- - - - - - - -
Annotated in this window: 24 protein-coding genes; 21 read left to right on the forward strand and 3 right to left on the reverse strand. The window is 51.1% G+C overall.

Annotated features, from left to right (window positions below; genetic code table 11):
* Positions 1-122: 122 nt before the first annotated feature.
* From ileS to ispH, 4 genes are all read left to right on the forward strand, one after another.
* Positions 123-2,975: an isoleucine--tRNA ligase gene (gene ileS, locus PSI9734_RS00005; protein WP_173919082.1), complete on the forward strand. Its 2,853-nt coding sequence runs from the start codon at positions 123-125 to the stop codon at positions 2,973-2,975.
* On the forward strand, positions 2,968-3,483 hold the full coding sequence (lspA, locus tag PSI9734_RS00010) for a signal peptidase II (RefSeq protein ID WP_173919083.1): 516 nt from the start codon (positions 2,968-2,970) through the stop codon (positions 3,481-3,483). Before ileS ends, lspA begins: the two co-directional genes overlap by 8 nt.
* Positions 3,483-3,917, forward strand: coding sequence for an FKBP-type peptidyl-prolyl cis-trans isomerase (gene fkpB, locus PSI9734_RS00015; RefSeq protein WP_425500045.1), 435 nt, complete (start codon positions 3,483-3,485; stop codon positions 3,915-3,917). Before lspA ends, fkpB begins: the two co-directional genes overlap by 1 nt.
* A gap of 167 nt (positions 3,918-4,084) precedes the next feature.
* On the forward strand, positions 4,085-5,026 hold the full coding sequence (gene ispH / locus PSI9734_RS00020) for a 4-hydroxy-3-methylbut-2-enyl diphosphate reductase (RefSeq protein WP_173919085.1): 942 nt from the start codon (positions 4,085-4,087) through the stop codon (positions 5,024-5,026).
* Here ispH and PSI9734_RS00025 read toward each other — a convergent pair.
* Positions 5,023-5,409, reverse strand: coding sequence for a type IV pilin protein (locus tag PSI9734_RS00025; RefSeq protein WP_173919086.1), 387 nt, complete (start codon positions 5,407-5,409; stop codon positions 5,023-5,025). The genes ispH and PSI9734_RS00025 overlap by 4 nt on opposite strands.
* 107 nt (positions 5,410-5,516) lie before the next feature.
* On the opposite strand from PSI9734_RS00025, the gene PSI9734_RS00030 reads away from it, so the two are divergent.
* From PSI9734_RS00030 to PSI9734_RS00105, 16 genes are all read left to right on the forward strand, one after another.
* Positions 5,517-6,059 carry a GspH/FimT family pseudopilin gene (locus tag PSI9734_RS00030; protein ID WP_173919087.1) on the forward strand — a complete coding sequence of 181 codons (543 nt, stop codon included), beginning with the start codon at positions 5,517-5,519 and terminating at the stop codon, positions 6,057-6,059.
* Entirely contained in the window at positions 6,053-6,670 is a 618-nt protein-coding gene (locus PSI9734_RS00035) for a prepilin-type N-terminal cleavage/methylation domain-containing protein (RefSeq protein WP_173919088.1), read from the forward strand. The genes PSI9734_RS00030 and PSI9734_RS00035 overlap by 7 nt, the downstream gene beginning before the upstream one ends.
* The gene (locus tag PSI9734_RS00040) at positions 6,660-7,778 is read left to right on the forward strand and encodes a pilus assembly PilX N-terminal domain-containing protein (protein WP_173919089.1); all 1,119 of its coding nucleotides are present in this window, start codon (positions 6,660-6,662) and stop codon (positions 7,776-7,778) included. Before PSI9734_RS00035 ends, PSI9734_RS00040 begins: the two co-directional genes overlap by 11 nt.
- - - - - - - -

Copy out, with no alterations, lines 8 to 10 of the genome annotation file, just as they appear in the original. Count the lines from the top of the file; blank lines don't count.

* A gap of 167 nt (positions 3,918-4,084) precedes the next feature.
* On the forward strand, positions 4,085-5,026 hold the full coding sequence (gene ispH / locus PSI9734_RS00020) for a 4-hydroxy-3-methylbut-2-enyl diphosphate reductase (RefSeq protein WP_173919085.1): 942 nt from the start codon (positions 4,085-4,087) through the stop codon (positions 5,024-5,026).
* Here ispH and PSI9734_RS00025 read toward each other — a convergent pair.